I like Remington's, Howas, Savages but except for accustocks (which I like), I have a closet full of Tupperware stocks. Generally the first thing I do is a trigger job, Bell and Carlson sporter or Tactical stock and break in the barrel. I like the laminate stock on my Ruger Gunsite Scout though.
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  #236  
Old 06-03-2013, 08:44 PM
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Join Date: Feb 2013
Location: Schertz, Tx
Posts: 17
Re: Remington 700 quality

Duplicate post

Last edited by krury; 06-03-2013 at 08:46 PM. Reason: dupe
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  #237  
Old 06-29-2013, 05:25 PM
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Join Date: Aug 2012
Location: Champaign, IL
Posts: 154
Re: Remington 700 quality

Quote:
Originally Posted by Greyfox View Post
I believe that is false. The NRA had come out with a statement confirming that Soros had no connection to the Remington. I think they are in the tank for the age old reason........crappy management. We had one of Remington's R&D guys at a shoot. He was very frustrated. He said that the company was very bureaucratic, and getting ideas, or improvements implemented was near impossible. In contrast, the Savage people attend our shoots on a regular basis, bring new designs to get input, donate rifles as prizes, and have given tours of their factory to the members of our rifle club. The CEO of Savage even showed up at one of the local clubs to participate in a shoot. The contrast between the two companies is stark. We are located within driving distance of both Remington, and Savage.
I discovered the same thing as you did about Soros not owning any interest in any firearms companies. I also found other "truth or false" sites proclaiming the same thing as what the NRA proclaimed.
I just read yesterday that ATK is in the process of becoming the new owner of Savage Arms. So far I haven't discovered anything negative about ATK. However I get increasingly uncomfortable when I consider one company could possibly end up owning nearly all of the firearms industry. A number of years ago, laws were passed to stop companies from having a monopoly like that, but it doesn't seem to have stopped them.
The biggest reason I'm uncomfortable with one two or even three companies owning all of the industry, is because for instance, if one company owns it all, I believe the government would have an easier time of halting production. I may be completely wrong, but the discomfort is still there.
I also believe Soros has enough money to buy anonymity, which could make it nearly impossible to know the truth as to whether that's true or not. I hope my fears are unfounded.
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  #238  
Old 06-29-2013, 08:11 PM
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Join Date: Jun 2010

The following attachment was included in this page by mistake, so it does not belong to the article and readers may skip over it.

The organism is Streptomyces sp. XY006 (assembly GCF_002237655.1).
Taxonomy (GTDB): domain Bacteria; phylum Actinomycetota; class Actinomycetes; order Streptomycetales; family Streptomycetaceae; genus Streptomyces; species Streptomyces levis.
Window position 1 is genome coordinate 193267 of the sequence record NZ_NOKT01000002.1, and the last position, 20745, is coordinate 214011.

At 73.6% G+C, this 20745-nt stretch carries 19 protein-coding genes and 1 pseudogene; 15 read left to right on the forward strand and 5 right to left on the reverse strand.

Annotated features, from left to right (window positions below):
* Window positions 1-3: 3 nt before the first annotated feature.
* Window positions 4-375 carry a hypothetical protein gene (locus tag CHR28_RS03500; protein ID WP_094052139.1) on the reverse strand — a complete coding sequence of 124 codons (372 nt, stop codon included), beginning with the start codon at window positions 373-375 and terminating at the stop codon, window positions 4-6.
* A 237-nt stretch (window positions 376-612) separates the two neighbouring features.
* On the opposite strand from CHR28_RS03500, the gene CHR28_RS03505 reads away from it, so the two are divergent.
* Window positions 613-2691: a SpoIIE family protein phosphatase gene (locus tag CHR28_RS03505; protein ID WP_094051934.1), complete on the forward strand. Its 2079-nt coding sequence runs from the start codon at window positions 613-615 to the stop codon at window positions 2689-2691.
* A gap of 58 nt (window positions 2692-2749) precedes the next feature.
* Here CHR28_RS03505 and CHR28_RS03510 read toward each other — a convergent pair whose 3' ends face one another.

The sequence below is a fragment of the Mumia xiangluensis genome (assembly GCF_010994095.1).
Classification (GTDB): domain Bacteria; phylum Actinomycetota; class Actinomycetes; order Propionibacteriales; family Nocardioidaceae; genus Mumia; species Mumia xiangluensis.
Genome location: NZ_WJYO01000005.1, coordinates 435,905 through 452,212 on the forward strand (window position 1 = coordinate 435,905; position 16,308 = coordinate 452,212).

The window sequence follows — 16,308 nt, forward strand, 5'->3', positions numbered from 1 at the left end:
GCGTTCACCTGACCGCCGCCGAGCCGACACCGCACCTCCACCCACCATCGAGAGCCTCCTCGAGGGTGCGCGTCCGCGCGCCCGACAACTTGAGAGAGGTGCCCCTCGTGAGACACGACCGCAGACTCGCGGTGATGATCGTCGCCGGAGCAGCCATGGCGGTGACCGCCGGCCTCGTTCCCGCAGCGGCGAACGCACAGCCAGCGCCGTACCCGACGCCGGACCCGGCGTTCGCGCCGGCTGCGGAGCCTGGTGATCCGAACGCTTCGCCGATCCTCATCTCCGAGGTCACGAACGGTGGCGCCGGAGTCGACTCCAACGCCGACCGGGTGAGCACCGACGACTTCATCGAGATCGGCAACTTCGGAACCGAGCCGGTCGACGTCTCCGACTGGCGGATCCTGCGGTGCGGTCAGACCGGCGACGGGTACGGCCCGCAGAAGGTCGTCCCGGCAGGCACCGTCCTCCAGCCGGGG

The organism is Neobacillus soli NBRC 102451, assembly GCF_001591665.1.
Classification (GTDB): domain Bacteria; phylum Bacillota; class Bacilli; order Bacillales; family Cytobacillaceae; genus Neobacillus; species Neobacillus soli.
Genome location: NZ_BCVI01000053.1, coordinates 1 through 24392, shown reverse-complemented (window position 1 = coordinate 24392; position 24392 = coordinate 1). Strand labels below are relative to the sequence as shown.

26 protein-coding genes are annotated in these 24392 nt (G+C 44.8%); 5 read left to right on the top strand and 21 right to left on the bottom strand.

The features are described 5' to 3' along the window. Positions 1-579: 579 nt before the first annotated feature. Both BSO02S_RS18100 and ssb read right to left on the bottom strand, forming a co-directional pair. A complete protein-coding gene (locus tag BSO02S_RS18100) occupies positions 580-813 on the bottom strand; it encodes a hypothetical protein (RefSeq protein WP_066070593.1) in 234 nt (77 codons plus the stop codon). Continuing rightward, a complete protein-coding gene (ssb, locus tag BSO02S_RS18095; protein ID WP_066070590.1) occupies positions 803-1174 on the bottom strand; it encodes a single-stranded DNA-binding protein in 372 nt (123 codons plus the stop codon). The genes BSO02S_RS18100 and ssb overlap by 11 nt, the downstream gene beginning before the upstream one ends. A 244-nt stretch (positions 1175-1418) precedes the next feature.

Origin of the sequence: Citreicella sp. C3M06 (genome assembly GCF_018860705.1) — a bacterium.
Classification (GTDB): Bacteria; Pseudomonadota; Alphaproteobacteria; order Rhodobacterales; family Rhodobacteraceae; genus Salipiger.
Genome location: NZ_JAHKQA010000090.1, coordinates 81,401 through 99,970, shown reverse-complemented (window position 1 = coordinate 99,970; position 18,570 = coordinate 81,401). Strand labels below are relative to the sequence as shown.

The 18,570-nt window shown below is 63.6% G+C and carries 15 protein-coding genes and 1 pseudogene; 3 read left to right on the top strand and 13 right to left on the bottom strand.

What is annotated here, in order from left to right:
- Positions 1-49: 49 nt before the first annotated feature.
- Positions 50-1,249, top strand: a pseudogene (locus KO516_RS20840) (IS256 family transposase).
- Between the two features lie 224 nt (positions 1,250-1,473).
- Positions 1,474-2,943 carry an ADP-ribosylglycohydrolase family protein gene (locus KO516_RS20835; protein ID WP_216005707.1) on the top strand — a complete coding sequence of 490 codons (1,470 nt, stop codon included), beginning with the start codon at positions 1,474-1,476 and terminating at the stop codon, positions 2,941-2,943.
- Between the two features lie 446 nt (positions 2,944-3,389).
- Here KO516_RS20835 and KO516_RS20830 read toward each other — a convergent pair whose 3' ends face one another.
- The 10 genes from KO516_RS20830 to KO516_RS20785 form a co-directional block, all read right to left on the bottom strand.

Location: greenwood, IN
Posts: 3,444
Re: Remington 700 quality

Quote:
Originally Posted by TracySes23 View Post
I discovered the same thing as you did about Soros not owning any interest in any firearms companies. I also found other "truth or false" sites proclaiming the same thing as what the NRA proclaimed.
I just read yesterday that ATK is in the process of becoming the new owner of Savage Arms. So far I haven't discovered anything negative about ATK. However I get increasingly uncomfortable when I consider one company could possibly end up owning nearly all of the firearms industry. A number of years ago, laws were passed to stop companies from having a monopoly like that, but it doesn't seem to have stopped them.
The biggest reason I'm uncomfortable with one two or even three companies owning all of the industry, is because for instance, if one company owns it all, I believe the government would have an easier time of halting production. I may be completely wrong, but the discomfort is still there.
I also believe Soros has enough money to buy anonymity, which could make it nearly impossible to know the truth as to whether that's true or not. I hope my fears are unfounded.
I know little about George Soros, except that he was a Nazi SS trooper. He cannot deny it as there are photos of him in uniform. Now wether Mr. Soros owns a part of Remington is a moote point as it could well be a holding company he owns thru several other holding companies. I'll give him that benefit. Yet I also don't trust a copperhead either! I've said it more than once that unless Remington changes it's ways they are a dead issue. Some think that the demise of Mike Walker is the reason; I don't know. I honestly think it's the profit margin first and the product last. Or 1960's American industrial status quo. Ruger was the first to eat their lunch, and Savage has given them lessons at their own venue. Who's next?
gary